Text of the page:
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What are your estate planning goals?

On Behalf of | Mar 9, 2020 | Estate Administration & Probate |

The first time you consider creating an estate plan it’s easy to lose track of your goals. Instead, you focus on one thing and one thing only: Putting the process in the past as quickly as possible.

If you’re taking the time to create an estate plan, you might as well do it right. And that means setting a few goals up front. Here are a few of the most common goals associated with estate planning:

  • To provide for your loved ones: For example, you want to make sure your assets end up with the right people upon your death. Also, life insurance may be a big part of your estate plan, as your death benefit can help your loved ones with a variety of expenses.
  • Incapacity planning: Your estate plan isn’t all about what happens to your assets after you pass on. It should also plan for incapacity, such as if you suffer a serious injury that doesn’t allow you to make health care, personal and financial decisions for yourself.
  • The well-being of your children: If you have children under the age of 18, name a guardian to raise them in the event that you and your spouse pass on. It’s difficult to think about, but an absolute necessity. You want to know that your children will be in good hands if the worst happens.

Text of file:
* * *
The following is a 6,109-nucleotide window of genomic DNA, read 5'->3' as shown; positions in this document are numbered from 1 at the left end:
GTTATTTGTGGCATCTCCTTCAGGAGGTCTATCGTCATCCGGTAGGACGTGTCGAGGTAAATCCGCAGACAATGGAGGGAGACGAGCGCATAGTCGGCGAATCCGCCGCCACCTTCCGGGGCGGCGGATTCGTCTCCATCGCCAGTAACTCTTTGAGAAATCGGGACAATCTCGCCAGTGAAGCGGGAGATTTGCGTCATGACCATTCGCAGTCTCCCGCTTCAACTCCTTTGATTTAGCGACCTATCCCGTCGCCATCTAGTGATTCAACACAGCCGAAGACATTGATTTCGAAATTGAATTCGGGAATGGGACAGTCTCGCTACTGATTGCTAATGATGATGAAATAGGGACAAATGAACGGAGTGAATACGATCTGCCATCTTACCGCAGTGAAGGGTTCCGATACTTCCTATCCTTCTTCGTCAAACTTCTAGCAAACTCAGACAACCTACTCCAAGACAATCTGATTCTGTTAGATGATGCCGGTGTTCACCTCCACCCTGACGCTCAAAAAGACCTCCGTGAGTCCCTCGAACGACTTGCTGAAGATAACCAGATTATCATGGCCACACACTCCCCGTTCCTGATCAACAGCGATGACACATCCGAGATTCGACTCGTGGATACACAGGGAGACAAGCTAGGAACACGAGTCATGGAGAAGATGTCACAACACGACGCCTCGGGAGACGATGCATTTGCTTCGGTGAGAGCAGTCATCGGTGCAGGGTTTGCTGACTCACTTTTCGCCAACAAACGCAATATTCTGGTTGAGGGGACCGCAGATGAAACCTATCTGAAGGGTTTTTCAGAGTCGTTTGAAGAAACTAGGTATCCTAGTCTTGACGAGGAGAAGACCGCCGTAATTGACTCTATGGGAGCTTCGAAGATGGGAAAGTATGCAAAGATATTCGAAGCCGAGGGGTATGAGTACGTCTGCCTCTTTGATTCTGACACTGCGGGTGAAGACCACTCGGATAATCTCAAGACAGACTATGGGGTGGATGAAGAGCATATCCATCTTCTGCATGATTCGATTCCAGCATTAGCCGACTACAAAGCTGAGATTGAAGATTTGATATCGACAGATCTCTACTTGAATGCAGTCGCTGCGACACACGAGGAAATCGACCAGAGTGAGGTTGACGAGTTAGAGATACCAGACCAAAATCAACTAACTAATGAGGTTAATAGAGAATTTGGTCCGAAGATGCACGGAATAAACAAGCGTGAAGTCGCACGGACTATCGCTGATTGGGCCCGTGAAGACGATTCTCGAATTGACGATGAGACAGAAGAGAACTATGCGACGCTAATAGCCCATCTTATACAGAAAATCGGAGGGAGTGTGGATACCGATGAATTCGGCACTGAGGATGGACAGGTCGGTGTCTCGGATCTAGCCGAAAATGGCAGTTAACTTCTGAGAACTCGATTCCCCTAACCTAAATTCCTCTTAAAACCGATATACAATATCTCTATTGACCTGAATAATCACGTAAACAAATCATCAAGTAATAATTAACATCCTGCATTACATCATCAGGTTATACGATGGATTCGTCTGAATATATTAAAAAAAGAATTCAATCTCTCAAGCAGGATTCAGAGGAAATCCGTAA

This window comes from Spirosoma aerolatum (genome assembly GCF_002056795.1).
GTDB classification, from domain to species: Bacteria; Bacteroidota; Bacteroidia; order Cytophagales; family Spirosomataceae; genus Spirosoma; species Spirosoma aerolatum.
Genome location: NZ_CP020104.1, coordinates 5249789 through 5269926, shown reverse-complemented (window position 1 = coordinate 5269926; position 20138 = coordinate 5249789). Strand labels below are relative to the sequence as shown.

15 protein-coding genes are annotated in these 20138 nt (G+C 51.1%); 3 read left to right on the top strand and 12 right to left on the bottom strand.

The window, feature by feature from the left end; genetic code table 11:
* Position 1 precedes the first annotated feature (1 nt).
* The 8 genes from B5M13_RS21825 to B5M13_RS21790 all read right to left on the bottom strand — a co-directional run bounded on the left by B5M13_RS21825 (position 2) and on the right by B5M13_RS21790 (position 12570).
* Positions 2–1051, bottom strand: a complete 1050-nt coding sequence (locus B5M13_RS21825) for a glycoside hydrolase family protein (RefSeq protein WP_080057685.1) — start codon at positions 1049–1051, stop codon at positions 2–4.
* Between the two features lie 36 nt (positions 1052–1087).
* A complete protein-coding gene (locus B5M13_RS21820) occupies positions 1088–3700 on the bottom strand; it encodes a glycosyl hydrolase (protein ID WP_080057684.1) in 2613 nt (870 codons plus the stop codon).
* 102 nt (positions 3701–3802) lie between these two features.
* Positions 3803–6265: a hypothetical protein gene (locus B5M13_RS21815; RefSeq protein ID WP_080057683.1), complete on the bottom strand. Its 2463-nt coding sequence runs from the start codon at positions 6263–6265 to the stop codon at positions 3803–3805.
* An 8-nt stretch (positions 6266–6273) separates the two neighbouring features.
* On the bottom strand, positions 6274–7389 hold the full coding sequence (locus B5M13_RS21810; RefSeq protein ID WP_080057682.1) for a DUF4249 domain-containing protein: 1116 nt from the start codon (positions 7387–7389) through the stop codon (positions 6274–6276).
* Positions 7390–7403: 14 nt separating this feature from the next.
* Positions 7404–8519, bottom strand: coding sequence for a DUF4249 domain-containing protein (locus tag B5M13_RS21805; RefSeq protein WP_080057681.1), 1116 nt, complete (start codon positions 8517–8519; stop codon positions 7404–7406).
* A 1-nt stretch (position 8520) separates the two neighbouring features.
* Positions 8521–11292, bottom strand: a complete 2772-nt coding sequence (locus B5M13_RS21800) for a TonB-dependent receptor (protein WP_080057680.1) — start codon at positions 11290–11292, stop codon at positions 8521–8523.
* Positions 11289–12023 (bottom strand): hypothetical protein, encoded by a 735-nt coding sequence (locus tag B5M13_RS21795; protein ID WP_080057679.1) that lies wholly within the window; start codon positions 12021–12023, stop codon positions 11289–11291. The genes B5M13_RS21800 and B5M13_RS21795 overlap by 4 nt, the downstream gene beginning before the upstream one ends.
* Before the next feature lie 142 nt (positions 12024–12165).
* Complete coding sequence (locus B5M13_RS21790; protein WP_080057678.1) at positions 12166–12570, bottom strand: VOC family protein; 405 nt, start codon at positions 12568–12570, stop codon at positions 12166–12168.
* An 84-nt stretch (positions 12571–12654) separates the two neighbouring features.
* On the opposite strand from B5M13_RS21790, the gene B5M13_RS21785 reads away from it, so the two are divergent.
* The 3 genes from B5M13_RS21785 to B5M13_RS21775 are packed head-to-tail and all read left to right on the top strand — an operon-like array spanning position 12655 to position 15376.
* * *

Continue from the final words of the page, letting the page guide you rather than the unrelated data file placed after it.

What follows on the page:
• Privacy: This is more important to some people than others, but it’s something to think about. More specifically, a will is a public document, meaning that anyone can review it upon your death. If privacy is important to you, a living trust is the best place to house your assets. A trust never becomes public, which allows you to maintain the level of privacy you’re seeking.
  • Business succession planning: As a business owner, have a plan for what will happen to your company in the future. For instance, your business succession plan can include terms and conditions for passing it onto another individual, such as a family member or executive, at the time of your passing.

No two people share the exact same estate planning goals, but these five are well worth your consideration. Once you have a list of goals in mind, it’s much easier to plan for the future and secure the peace of mind you’re seeking.